Investigation of the optical and cloud forming properties of pollution, biomass burning, and mineral dust aerosols
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This dissertation describes the use of measured aerosol size distributions and size-resolved hygroscopic growth to examine the physical and chemical properties of several particle classes. The primary objective of this work was to investigate the optical and cloud forming properties of a range of ambient aerosol types measured in a number of different locations. The tool used for most of these analyses is a differential mobility analyzer / tandem differential mobility analyzer (DMA / TDMA) system developed in our research group. To collect the data described in two of the chapters of this dissertation, an aircraft-based version of the DMA / TDMA was deployed to Japan and California. The data described in two other chapters were conveniently collected during a period when the aerosol of interest came to us. The unique aspect of this analysis is the use of these data to isolate the size distributions of distinct aerosol types in order to quantify their optical and cloud forming properties. I used collected data during the Asian Aerosol Characterization Experiment (ACE-Asia) to examine the composition and homogeneity of a complex aerosol generated in the deserts and urban regions of China and other Asian countries. An aircraft-based TDMA was used for the first time during this campaign to examine the size-resolved hygroscopic properties of the aerosol. The Asian Dust Above Monterey (ADAM-2003) study was designed both to evaluate the degree to which models can predict the long-range transport of Asian dust, and to examine the physical and optical properties of that aged dust upon reaching the California coast. Aerosol size distributions and hygroscopic growth were measured in College Station, Texas to investigate the cloud nucleating and optical properties of a biomass burning aerosol generated from fires on the Yucatan Peninsula. Measured aerosol size distributions and size-resolved hygroscopicity and volatility were used to infer critical supersaturation distributions of the distinct particle types that were observed during this period. The predicted cloud condensation nuclei concentrations were used in a cloud model to determine the impact of the different aerosol types on the expected cloud droplet concentration. RH-dependent aerosol extinction coefficients were also calculated.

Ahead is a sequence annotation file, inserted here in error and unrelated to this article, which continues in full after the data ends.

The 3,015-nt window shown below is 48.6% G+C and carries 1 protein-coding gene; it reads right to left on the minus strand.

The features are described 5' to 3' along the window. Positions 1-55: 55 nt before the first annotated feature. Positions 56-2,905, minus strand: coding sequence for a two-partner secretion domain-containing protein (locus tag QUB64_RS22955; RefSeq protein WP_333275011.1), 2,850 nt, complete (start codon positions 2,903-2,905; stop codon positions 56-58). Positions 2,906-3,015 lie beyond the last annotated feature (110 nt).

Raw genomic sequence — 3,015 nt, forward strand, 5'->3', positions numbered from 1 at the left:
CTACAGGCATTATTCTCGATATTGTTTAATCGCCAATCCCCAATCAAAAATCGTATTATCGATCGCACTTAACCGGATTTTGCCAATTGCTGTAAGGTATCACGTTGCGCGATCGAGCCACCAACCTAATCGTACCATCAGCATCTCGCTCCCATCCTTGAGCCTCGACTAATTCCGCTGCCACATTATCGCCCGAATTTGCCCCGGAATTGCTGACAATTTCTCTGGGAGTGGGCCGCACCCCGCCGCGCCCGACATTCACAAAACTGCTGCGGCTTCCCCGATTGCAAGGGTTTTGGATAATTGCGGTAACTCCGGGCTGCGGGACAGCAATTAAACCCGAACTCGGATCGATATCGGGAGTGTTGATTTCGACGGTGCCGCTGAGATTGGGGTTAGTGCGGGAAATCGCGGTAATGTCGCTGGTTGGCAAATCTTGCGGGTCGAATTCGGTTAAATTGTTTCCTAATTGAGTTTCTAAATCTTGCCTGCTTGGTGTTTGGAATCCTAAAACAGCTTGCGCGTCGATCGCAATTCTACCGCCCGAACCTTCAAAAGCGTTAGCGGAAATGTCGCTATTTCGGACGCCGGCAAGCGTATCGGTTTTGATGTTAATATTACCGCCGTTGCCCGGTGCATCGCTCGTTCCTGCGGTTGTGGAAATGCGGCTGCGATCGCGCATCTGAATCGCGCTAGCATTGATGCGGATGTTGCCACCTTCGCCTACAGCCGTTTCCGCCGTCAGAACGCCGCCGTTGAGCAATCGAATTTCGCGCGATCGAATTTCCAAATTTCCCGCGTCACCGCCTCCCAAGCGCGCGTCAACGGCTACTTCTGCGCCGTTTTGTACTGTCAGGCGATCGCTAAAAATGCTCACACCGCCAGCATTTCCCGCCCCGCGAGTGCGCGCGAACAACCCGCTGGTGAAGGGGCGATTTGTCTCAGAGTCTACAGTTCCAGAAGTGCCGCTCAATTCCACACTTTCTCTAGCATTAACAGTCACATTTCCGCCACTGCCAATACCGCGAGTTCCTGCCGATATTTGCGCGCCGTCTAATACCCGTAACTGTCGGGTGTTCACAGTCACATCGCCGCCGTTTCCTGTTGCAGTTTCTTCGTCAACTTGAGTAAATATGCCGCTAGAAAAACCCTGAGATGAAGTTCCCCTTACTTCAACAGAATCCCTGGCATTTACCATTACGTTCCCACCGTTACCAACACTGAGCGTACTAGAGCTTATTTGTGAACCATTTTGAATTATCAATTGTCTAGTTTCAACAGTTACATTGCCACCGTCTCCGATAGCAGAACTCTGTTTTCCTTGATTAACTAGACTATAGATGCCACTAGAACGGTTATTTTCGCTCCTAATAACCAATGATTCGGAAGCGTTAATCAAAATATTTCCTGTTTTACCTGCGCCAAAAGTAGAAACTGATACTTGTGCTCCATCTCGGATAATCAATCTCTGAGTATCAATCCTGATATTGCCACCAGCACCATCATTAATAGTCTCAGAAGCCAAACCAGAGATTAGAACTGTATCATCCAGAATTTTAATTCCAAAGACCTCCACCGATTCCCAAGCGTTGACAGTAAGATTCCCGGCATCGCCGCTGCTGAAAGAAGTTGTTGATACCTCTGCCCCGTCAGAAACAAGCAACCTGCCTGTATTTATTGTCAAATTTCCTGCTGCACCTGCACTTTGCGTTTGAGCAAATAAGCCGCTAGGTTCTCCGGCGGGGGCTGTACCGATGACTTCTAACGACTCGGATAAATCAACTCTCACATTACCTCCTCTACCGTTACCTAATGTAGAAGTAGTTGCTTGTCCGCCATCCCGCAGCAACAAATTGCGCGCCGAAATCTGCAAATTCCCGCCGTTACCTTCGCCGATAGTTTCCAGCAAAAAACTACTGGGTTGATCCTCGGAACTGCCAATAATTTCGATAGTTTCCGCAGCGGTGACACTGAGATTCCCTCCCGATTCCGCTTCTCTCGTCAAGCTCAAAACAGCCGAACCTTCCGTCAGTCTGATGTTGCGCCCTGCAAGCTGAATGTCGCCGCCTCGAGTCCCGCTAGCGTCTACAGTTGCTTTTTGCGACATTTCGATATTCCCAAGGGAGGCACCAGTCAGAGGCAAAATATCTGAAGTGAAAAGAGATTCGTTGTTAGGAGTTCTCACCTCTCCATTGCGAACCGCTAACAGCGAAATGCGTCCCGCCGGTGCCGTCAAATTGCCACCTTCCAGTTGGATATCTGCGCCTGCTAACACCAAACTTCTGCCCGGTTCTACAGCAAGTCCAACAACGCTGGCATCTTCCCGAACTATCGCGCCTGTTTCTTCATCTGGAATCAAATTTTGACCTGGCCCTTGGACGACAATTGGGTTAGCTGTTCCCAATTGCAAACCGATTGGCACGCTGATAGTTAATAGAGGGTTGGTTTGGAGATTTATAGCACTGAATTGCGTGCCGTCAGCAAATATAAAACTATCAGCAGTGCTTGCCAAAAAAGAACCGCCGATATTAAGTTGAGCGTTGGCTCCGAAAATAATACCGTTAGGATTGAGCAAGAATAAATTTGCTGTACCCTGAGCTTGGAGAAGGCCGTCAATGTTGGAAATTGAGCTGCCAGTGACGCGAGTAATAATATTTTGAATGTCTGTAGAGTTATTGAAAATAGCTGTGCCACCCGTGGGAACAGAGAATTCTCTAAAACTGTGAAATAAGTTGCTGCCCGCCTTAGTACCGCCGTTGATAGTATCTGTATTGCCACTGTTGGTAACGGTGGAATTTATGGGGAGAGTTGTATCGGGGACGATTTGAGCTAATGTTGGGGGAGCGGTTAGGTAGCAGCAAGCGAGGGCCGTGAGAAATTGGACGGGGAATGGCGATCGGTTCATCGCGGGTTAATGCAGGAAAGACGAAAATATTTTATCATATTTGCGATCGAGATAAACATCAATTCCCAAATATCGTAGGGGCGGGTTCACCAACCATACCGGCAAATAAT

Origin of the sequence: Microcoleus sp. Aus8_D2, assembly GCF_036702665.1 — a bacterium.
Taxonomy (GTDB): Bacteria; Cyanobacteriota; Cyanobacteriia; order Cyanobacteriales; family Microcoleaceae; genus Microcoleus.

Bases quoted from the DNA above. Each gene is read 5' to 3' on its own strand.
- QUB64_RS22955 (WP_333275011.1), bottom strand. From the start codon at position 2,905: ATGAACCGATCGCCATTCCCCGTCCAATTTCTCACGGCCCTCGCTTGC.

Lee, Yong Seob (2003). Investigation of the optical and cloud forming properties of pollution, biomass burning, and mineral dust aerosols. Doctoral dissertation, Texas A&M University. Texas A&M University. Available electronically from